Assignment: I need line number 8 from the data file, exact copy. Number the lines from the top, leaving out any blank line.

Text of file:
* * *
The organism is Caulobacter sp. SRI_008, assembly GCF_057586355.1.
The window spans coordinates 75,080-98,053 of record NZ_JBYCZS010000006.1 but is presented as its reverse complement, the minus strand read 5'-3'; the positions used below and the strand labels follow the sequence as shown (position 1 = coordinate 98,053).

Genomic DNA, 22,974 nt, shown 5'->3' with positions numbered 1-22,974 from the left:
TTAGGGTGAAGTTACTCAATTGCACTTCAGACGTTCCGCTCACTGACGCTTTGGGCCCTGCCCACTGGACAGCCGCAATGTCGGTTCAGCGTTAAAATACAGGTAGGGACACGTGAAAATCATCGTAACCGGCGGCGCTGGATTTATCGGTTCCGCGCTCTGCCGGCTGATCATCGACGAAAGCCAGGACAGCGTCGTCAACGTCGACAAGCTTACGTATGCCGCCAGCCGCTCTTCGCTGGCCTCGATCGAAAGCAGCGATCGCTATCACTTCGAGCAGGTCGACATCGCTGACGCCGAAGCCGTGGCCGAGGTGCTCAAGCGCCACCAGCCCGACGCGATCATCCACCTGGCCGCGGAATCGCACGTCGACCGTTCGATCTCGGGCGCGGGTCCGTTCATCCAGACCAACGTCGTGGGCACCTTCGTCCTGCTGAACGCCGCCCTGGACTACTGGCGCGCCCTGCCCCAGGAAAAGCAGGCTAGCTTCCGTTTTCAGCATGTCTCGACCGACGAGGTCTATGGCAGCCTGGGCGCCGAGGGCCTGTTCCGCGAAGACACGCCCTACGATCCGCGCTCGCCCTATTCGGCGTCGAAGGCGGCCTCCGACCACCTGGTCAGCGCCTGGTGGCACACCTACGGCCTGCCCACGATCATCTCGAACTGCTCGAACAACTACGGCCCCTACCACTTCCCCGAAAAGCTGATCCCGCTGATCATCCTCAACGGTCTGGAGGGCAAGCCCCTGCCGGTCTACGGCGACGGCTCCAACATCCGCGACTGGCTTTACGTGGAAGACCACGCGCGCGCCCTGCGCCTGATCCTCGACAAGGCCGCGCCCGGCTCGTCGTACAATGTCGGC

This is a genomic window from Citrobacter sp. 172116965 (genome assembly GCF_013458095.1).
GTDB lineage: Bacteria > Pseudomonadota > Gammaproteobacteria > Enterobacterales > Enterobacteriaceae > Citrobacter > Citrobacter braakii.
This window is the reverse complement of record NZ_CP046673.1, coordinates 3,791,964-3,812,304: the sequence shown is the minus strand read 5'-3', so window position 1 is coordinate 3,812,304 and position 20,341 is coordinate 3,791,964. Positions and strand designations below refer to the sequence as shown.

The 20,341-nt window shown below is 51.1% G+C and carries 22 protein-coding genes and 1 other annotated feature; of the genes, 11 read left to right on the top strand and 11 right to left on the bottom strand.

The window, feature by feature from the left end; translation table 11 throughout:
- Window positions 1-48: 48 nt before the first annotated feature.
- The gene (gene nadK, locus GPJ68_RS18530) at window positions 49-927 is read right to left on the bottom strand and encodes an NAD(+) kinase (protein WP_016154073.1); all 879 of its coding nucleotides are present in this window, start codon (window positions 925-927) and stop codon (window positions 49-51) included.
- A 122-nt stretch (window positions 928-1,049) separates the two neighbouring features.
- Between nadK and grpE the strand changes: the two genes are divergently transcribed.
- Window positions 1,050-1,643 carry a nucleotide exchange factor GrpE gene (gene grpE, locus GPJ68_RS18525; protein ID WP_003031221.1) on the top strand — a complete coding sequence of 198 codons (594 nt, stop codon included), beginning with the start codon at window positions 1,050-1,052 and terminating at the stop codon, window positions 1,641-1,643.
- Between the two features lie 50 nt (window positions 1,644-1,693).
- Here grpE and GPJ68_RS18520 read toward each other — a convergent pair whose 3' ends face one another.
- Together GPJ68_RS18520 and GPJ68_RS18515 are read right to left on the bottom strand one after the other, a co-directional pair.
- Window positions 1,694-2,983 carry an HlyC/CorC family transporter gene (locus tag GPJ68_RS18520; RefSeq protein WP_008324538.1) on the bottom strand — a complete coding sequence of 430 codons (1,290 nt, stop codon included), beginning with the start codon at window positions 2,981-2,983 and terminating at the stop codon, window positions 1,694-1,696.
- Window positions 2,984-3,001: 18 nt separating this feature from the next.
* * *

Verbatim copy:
The 20,341-nt window shown below is 51.1% G+C and carries 22 protein-coding genes and 1 other annotated feature; of the genes, 11 read left to right on the top strand and 11 right to left on the bottom strand.